Showing 6 posts from 2018.
In 2018, Nemeth Law celebrated its 26th year in business. Our success is due to clients like you whose support we greatly appreciate. Best wishes to you and your family for a joyful and relaxing holiday season and a prosperous New Year! Read More ›
Nemeth Law, P.C. partner, Deborah Brouwer, offers suggestions for holiday parties and best practices to keep everyone safe. Read More ›
Do your workplace policies need to be reviewed following the passage of Proposal 1? Nemeth Law attorney Sara Moore discusses the implications of the new marijuana law on employers and offers tips for employers who may wish to revise their policies in response to the legalization of recreational marijuana use in Michigan. Read More ›
Summer is here. Is your workplace prepared to handle the seasonal changes in dress codes? Whether you opt for guidelines or specific rules, Nemeth Law attorney Deborah Brouwer offers tips to help employers navigate often touchy dress code issues in the summer season. Read More ›
On March 7, 2018, the Sixth Circuit Court of Appeals (covering Michigan, Ohio and Tennessee) held that Title VII prohibits discrimination against an employee because of his/her transgender status. EEOC v. R. G. & G. R. Harris Funeral Homes, Case No. 16-2424. Just weeks before, on February 26, 2018, the Second Circuit (covering New York, Connecticut and Vermont) held that Title VII also prohibits discrimination by an employer on the basis of sexual orientation. Zarda v. Altitude Express, 883 F.3d 100 (2d Cir. 2018). Our firm covered the lower court opinions in a prior blog (July 26, 2017). Read More ›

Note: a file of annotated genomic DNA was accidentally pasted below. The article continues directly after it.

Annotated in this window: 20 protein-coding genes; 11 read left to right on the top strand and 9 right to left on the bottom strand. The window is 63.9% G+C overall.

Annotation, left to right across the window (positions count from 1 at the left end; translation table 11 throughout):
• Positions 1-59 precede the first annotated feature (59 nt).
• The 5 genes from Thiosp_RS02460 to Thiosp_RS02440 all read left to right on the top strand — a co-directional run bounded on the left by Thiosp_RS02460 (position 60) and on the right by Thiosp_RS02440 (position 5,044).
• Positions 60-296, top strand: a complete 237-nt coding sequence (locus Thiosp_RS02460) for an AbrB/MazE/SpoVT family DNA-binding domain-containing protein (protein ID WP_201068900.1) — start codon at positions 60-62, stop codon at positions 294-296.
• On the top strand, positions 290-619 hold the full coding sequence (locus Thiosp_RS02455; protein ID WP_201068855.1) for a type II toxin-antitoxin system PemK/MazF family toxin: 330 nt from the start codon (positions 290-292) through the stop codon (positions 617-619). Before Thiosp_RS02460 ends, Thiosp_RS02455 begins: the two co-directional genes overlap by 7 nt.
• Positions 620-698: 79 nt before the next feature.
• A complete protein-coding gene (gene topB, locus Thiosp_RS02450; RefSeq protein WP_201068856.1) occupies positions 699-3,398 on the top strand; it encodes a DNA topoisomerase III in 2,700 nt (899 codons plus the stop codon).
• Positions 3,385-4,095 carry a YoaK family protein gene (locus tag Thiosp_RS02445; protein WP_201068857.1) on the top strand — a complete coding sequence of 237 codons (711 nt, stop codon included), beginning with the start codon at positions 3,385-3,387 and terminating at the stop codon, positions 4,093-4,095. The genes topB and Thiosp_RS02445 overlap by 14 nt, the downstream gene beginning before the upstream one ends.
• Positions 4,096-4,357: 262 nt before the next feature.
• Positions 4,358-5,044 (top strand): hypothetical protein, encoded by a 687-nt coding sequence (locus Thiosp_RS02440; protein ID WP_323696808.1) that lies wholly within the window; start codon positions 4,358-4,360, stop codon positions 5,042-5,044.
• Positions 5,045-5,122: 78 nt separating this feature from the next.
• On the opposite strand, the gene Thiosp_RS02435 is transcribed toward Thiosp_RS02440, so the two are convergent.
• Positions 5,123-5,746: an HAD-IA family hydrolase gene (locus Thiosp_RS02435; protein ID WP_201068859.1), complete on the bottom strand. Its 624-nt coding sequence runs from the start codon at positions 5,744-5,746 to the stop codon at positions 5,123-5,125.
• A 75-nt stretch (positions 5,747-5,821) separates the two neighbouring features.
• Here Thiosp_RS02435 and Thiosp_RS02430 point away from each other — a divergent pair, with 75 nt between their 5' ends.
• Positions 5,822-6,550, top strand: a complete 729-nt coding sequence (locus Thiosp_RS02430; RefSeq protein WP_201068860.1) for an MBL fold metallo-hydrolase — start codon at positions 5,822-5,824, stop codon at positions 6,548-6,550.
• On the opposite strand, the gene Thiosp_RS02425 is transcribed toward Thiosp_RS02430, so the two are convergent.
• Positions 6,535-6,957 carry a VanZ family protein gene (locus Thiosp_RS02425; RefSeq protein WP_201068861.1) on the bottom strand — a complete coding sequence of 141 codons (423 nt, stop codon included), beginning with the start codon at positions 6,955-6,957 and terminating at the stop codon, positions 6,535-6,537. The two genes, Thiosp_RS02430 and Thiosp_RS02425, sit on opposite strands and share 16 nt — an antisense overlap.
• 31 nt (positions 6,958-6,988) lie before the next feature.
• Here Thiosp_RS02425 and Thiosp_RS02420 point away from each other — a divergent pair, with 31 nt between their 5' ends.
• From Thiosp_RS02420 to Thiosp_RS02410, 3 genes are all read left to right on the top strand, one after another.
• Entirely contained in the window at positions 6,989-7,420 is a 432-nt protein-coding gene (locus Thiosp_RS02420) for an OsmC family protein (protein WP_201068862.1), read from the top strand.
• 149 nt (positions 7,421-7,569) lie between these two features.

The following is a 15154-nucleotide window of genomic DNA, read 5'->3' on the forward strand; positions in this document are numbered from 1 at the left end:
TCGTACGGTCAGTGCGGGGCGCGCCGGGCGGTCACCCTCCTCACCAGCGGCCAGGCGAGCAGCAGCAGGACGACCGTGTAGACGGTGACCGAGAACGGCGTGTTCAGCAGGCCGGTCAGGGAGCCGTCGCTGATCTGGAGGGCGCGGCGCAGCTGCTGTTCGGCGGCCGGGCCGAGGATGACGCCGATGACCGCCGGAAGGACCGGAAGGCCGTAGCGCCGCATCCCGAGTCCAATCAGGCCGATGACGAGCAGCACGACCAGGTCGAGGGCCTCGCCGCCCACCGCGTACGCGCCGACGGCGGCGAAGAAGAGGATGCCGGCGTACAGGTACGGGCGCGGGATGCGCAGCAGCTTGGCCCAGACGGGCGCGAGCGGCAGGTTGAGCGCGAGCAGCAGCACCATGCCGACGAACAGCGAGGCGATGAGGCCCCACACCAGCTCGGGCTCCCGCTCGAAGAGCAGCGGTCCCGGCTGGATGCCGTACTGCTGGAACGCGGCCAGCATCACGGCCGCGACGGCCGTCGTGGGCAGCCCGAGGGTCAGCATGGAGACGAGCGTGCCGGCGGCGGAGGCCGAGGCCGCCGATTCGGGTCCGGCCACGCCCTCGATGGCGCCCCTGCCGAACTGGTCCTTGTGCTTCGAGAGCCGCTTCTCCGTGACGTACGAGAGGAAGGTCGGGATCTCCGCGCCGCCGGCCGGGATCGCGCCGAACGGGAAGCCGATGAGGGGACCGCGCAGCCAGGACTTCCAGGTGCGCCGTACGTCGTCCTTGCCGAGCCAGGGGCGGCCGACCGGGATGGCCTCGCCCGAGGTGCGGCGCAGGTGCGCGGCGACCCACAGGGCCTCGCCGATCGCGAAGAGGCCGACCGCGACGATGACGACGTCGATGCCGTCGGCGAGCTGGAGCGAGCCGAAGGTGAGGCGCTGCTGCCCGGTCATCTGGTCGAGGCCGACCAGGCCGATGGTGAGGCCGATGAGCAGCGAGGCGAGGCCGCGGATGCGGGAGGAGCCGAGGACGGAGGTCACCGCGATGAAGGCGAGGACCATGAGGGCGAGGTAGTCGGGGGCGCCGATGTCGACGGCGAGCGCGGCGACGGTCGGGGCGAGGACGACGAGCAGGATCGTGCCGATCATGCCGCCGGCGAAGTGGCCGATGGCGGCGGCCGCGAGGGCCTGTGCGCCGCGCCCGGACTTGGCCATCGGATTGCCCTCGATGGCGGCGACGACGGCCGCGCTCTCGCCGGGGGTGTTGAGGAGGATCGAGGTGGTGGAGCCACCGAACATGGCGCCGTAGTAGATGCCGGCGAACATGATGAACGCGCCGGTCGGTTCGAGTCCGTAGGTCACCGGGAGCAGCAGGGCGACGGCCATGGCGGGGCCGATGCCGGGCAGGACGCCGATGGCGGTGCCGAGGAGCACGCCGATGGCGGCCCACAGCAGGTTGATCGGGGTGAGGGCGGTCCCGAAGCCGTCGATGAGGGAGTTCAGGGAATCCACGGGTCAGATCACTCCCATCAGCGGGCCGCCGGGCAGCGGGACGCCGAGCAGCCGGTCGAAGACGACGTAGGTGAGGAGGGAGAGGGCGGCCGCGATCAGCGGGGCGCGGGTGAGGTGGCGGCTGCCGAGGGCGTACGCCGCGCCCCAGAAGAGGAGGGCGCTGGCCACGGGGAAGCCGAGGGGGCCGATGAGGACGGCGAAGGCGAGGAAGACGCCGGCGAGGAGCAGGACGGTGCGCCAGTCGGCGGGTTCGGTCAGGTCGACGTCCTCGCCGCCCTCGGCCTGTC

While most of us are focused on Tax Day as the next major federal filing deadline, large employers and federal contractors should not lose sight of March 31 – the deadline for filing EEO-1 reports. For those who are unfamiliar, the EEO-1 report is a compliance survey mandated by the Equal Employment Opportunity Commission (EEOC) under its regulations implementing Title VII of the Civil Rights Act. Through this report, the EEOC collects data on the race, ethnicity, and sex of private-sector employees, which is subdivided by job category. The EEOC will use this data to analyze job patterns of women and minorities in private industry in order to guide enforcement efforts. To this end, the information included in an employer’s EEO-1 report may be used in litigation against that employer. Read More ›